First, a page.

What are some of your organization’s most important achievements to date?
Over the past decade plus, the Hammer Museum has transformed itself into one of the most innovative and well-respected arts and cultural institutions in Los Angeles. One important focus of our exhibitions and artist programs is highlighting emerging and under-recognized artists. Last summer we organized L.A.’s first ever biennial exhibition, Made in L.A. 2012, which showcased 60 emerging local artists in four venues across the city. The Hammer is also proud of its 14 year old Hammer Projects exhibition series which features emerging local and international artists in what is often their first solo museum exhibition in the United States. Through our public engagement program, launched in 2010, the Hammer has established itself as a leader in innovation through unique and unexpected artist projects that challenge visitors’ notions of traditional museum experiences. As a cultural center, the Hammer also attracts tens of thousands of visitors each year to our multidisciplinary public programs which take place in our state-of-the-art Billy Wilder Theater and adjacent Courtyard, and which include literary readings, artist performances, film screenings, musical acts, meditation sessions, and scholarly and popular culture presentations. All of the Hammer’s public programs are free to the public and we feel strongly that we could be helpful to both artists and our neighbors if the vitality and sense of community that the Hammer enjoys could spill out into our commercial neighborhood as well.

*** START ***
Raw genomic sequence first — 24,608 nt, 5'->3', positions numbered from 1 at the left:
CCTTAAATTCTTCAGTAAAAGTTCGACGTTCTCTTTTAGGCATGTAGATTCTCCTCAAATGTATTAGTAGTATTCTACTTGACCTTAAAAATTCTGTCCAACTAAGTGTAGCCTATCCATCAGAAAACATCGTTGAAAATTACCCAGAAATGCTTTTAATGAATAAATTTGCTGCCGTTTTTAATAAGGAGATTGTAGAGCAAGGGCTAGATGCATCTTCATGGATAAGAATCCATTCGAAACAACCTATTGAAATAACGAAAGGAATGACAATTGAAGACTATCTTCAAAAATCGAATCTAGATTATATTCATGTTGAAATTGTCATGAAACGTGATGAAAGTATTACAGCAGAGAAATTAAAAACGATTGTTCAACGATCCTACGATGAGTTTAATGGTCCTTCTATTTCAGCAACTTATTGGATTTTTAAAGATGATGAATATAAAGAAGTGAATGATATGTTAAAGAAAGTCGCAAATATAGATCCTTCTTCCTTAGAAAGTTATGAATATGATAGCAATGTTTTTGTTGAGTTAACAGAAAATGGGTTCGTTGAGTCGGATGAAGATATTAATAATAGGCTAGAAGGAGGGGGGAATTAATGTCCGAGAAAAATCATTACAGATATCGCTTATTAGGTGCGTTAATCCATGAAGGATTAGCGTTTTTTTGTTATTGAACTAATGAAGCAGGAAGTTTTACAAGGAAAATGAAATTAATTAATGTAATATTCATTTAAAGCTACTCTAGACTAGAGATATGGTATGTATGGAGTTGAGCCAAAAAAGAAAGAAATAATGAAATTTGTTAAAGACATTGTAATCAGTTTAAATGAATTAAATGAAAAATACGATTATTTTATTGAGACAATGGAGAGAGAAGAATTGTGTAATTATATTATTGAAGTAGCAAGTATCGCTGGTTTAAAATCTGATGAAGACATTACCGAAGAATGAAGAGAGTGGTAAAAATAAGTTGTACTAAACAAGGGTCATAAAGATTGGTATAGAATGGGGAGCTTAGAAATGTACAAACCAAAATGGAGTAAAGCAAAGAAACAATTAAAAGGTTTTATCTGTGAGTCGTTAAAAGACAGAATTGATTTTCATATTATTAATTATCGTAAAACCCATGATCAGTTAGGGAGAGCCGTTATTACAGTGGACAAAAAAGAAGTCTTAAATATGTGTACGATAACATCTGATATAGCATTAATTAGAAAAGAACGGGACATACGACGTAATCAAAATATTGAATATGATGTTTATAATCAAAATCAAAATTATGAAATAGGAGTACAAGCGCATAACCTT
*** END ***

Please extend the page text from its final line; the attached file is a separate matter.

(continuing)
Please identify any partners or collaborators who will work with you on this project.
So far, the Hammer has laid considerable groundwork to implement this idea in Westwood Village during summer 2013. We have met with the property owners of vacant storefronts in the Village to ensure free or minimal rents, and have had several dialogues with stakeholders and partners at UCLA, including CityLAB, part of the Department of Architecture and Urban Design, and the Center for the Art of Performance.
We also plan to work with the Los Angeles County Metropolitan Transit Authority to help promote the Village over the summer on the routes that stop near Westwood, and would reach out to existing businesses, student groups, neighborhood councils, press outlets, etc. to help realize the project. The Hammer would also leverage its popular
Please explain how you will evaluate your project. How will you measure success?
We will use qualitative and quantitative methods to evaluate this project and use this data to help craft sustainability plans (more permanent artists presence in Westwood Village) as well as replication plans (curating artists projects in other neighborhoods and communities). We will track foot traffic, visitors to artists’ stores and existing businesses in the village, press coverage, sales figures, and Hammer attendance. We will also solicit feedback through our social media channels from visitors and participating artists. One of the goals of this initiative is to further the Hammer’s mission of supporting artists and their careers, and an important measure of success will be how this experience enables artists to engage with new audiences, sell their work, and increase their visibility in the community.